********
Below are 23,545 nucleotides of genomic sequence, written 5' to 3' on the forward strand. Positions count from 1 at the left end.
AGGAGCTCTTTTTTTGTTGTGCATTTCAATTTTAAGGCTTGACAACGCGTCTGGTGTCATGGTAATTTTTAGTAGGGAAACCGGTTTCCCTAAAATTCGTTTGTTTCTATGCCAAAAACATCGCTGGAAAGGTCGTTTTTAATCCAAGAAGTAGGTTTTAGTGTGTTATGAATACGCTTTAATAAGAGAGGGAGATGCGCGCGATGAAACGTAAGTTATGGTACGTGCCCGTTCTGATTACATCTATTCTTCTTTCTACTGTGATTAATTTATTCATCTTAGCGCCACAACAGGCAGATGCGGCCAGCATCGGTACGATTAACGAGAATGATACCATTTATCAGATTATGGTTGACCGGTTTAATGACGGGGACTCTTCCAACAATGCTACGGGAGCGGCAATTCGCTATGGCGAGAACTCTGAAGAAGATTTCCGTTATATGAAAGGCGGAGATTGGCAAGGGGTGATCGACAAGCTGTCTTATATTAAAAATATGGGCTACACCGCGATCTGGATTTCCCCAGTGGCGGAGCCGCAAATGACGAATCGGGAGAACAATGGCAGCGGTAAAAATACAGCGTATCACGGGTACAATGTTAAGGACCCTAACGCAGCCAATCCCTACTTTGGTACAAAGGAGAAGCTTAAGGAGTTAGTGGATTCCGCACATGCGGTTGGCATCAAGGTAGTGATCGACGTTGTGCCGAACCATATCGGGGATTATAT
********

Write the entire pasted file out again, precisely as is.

Below are 23,545 nucleotides of genomic sequence, written 5' to 3' on the forward strand. Positions count from 1 at the left end.
AGGAGCTCTTTTTTTGTTGTGCATTTCAATTTTAAGGCTTGACAACGCGTCTGGTGTCATGGTAATTTTTAGTAGGGAAACCGGTTTCCCTAAAATTCGTTTGTTTCTATGCCAAAAACATCGCTGGAAAGGTCGTTTTTAATCCAAGAAGTAGGTTTTAGTGTGTTATGAATACGCTTTAATAAGAGAGGGAGATGCGCGCGATGAAACGTAAGTTATGGTACGTGCCCGTTCTGATTACATCTATTCTTCTTTCTACTGTGATTAATTTATTCATCTTAGCGCCACAACAGGCAGATGCGGCCAGCATCGGTACGATTAACGAGAATGATACCATTTATCAGATTATGGTTGACCGGTTTAATGACGGGGACTCTTCCAACAATGCTACGGGAGCGGCAATTCGCTATGGCGAGAACTCTGAAGAAGATTTCCGTTATATGAAAGGCGGAGATTGGCAAGGGGTGATCGACAAGCTGTCTTATATTAAAAATATGGGCTACACCGCGATCTGGATTTCCCCAGTGGCGGAGCCGCAAATGACGAATCGGGAGAACAATGGCAGCGGTAAAAATACAGCGTATCACGGGTACAATGTTAAGGACCCTAACGCAGCCAATCCCTACTTTGGTACAAAGGAGAAGCTTAAGGAGTTAGTGGATTCCGCACATGCGGTTGGCATCAAGGTAGTGATCGACGTTGTGCCGAACCATATCGGGGATTATAT